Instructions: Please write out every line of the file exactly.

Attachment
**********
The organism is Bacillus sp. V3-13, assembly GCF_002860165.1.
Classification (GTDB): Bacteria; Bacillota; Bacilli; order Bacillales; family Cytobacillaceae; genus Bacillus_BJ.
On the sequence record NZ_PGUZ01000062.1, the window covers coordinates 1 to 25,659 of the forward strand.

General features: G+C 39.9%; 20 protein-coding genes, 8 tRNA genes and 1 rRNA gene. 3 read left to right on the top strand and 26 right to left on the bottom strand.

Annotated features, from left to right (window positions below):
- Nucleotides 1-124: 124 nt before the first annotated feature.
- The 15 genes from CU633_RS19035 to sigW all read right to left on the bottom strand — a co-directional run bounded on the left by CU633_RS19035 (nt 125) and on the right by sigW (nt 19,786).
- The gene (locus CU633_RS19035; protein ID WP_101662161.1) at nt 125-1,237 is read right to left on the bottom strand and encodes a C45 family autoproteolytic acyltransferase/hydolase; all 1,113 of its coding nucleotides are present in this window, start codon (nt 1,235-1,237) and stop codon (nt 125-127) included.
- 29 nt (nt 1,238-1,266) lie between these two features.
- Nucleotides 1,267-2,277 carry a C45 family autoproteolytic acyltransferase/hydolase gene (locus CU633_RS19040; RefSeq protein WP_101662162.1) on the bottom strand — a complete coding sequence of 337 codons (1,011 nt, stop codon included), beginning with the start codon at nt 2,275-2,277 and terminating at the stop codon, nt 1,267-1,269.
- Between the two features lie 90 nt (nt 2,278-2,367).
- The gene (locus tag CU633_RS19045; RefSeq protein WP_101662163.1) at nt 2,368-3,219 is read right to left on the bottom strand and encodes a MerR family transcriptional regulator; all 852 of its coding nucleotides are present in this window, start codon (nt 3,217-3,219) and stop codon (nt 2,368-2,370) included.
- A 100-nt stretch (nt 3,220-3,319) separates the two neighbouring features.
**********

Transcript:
The organism is Bacillus sp. V3-13, assembly GCF_002860165.1.
Classification (GTDB): Bacteria; Bacillota; Bacilli; order Bacillales; family Cytobacillaceae; genus Bacillus_BJ.
On the sequence record NZ_PGUZ01000062.1, the window covers coordinates 1 to 25,659 of the forward strand.

General features: G+C 39.9%; 20 protein-coding genes, 8 tRNA genes and 1 rRNA gene. 3 read left to right on the top strand and 26 right to left on the bottom strand.

Annotated features, from left to right (window positions below):
- Nucleotides 1-124: 124 nt before the first annotated feature.
- The 15 genes from CU633_RS19035 to sigW all read right to left on the bottom strand — a co-directional run bounded on the left by CU633_RS19035 (nt 125) and on the right by sigW (nt 19,786).
- The gene (locus CU633_RS19035; protein ID WP_101662161.1) at nt 125-1,237 is read right to left on the bottom strand and encodes a C45 family autoproteolytic acyltransferase/hydolase; all 1,113 of its coding nucleotides are present in this window, start codon (nt 1,235-1,237) and stop codon (nt 125-127) included.
- 29 nt (nt 1,238-1,266) lie between these two features.
- Nucleotides 1,267-2,277 carry a C45 family autoproteolytic acyltransferase/hydolase gene (locus CU633_RS19040; RefSeq protein WP_101662162.1) on the bottom strand — a complete coding sequence of 337 codons (1,011 nt, stop codon included), beginning with the start codon at nt 2,275-2,277 and terminating at the stop codon, nt 1,267-1,269.
- Between the two features lie 90 nt (nt 2,278-2,367).
- The gene (locus tag CU633_RS19045; RefSeq protein WP_101662163.1) at nt 2,368-3,219 is read right to left on the bottom strand and encodes a MerR family transcriptional regulator; all 852 of its coding nucleotides are present in this window, start codon (nt 3,217-3,219) and stop codon (nt 2,368-2,370) included.
- A 100-nt stretch (nt 3,220-3,319) separates the two neighbouring features.